Sunday, April 12, 2015

Defeat to Victory

In our world people celebrate the birth of Christ as the big holiday of the year, but if you were to eliminate the his birth from the Bible, you would lose a mere two chapters from Matthew and two chapters from Luke, while the central Gospel message would remain completely intact.


Take away the death and resurrection of Christ, on the other hand, and you decimate the gospels and turn Paul and Acts into indecipherable babble. The miracle of a man once dead who is now alive is a strange idea on its own, but to a dedicated band of small believers who actually saw the risen Christ, it meant everything in the world even to the point of willing martyrdom. While it's true that this grand pivot of history gives us the hope of eternal life, it goes well beyond that.

The Meaning of the Cross to the Romans

Theologian N.T. Wright in his book Surprised by Hope points out that the Roman occupiers of the day used the cross as a means of asserting its authority over its subjects' lives. In the end any civil authority's ultimate means of control is the control over who lives and who dies. When the Romans crucified someone, it was their way of telling their subject peoples, "We're in control here, and you're not. Nobody - no would-be Messiah, no supposed King of the Jews - will be allowed to usurp our authority, and if they attempt to do so, we will kill them in the most gruesome manner possible." By placing the placard "Jesus of Nazareth, King of the Jews" on the cross of Christ, the Romans were reminding the people that Rome was their ultimate master and lord, and that they should rely on no other. When the rabble, egged on by the Sadducees, shouted, "We have no king but Caesar," they were rejecting God and accepting the authority of a tyrant.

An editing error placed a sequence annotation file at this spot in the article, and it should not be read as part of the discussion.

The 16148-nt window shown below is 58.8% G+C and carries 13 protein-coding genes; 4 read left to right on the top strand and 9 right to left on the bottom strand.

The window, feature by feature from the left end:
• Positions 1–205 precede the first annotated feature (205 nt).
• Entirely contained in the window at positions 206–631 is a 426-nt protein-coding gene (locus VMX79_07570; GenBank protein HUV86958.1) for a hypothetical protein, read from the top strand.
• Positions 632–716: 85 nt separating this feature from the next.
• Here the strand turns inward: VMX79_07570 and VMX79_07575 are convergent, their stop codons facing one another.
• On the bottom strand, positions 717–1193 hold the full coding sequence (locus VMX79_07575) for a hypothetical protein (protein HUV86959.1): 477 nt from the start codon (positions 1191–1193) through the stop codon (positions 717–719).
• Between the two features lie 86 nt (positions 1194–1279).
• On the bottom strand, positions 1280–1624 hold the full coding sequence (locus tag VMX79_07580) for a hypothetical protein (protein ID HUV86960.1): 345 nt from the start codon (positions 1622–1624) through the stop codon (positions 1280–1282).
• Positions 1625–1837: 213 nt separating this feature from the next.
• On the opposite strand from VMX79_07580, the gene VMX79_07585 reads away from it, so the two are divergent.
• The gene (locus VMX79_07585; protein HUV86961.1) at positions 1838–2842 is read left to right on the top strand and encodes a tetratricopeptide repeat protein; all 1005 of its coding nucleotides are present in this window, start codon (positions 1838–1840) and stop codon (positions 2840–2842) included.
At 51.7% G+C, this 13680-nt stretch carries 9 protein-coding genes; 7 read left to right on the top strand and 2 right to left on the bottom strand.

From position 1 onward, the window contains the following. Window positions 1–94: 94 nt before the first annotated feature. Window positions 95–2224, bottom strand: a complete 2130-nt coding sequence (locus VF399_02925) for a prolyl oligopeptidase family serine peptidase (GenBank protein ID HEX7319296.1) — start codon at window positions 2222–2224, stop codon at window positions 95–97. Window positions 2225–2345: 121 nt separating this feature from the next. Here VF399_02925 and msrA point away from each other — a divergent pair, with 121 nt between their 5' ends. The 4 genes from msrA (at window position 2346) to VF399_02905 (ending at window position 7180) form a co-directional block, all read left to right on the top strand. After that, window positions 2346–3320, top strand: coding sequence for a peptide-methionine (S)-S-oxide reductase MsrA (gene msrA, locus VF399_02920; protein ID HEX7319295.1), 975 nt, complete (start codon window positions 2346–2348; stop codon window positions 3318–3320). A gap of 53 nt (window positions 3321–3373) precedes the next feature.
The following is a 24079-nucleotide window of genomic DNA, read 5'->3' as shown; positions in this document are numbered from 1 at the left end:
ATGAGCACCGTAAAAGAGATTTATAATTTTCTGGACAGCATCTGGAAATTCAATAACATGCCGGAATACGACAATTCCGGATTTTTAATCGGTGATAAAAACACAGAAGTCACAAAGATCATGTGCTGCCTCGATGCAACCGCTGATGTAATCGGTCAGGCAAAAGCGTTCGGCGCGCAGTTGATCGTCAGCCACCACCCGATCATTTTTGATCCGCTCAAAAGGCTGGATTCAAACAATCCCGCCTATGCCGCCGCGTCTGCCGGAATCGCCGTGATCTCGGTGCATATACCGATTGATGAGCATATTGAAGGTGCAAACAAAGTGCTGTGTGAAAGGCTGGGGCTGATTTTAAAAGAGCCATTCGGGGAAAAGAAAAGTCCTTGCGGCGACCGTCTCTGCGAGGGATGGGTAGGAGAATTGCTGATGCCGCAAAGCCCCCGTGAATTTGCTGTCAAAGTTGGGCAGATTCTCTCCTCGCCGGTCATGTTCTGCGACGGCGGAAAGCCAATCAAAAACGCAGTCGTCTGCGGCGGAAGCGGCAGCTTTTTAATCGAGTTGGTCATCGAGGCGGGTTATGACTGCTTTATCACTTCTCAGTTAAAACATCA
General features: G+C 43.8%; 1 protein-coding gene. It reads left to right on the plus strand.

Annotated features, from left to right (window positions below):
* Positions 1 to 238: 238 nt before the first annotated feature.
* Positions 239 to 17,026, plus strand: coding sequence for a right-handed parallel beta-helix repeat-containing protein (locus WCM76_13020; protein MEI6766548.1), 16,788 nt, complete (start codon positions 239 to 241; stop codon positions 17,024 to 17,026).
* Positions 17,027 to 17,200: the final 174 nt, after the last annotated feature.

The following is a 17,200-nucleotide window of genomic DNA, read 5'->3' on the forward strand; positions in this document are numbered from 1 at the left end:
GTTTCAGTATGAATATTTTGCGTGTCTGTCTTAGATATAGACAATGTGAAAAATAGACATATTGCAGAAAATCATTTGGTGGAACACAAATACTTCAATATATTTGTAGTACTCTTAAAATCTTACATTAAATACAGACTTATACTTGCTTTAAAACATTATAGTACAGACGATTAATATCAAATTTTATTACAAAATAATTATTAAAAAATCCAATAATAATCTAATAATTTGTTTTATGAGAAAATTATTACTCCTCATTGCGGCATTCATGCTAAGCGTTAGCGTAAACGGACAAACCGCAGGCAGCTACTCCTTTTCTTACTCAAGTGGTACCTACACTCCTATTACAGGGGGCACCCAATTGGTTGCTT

Not only did Jesus through his death and resurrection save us from sin and give us the hope for eternal life, he also demonstrated that nobody - no powerful empire, no self-proclaimed god - is greater than the true God who had not only overcome the world, but was coming to take it back.

So in an amazing plot twist, a symbol of despotic control and despair over the lives of many has come to be a symbol of freedom and hope. It reminds us that no matter how evil and hopeless the world may sometimes look, God has some surprises waiting that will make things right. 

“For God so loved the world that he gave his only begotten son, that whoever believes in him should not perish but have everlasting life.”


Tuesday, March 31, 2015

A Policy of Fools Who Claim to Be Wise?

A screwed up place, the Middle East is, where Muslims are killing Muslims, the White House is supporting Saudis who are attacking Iranian proxies, but are supporting the Iranian proxies against Sunni terrorists in Iraq.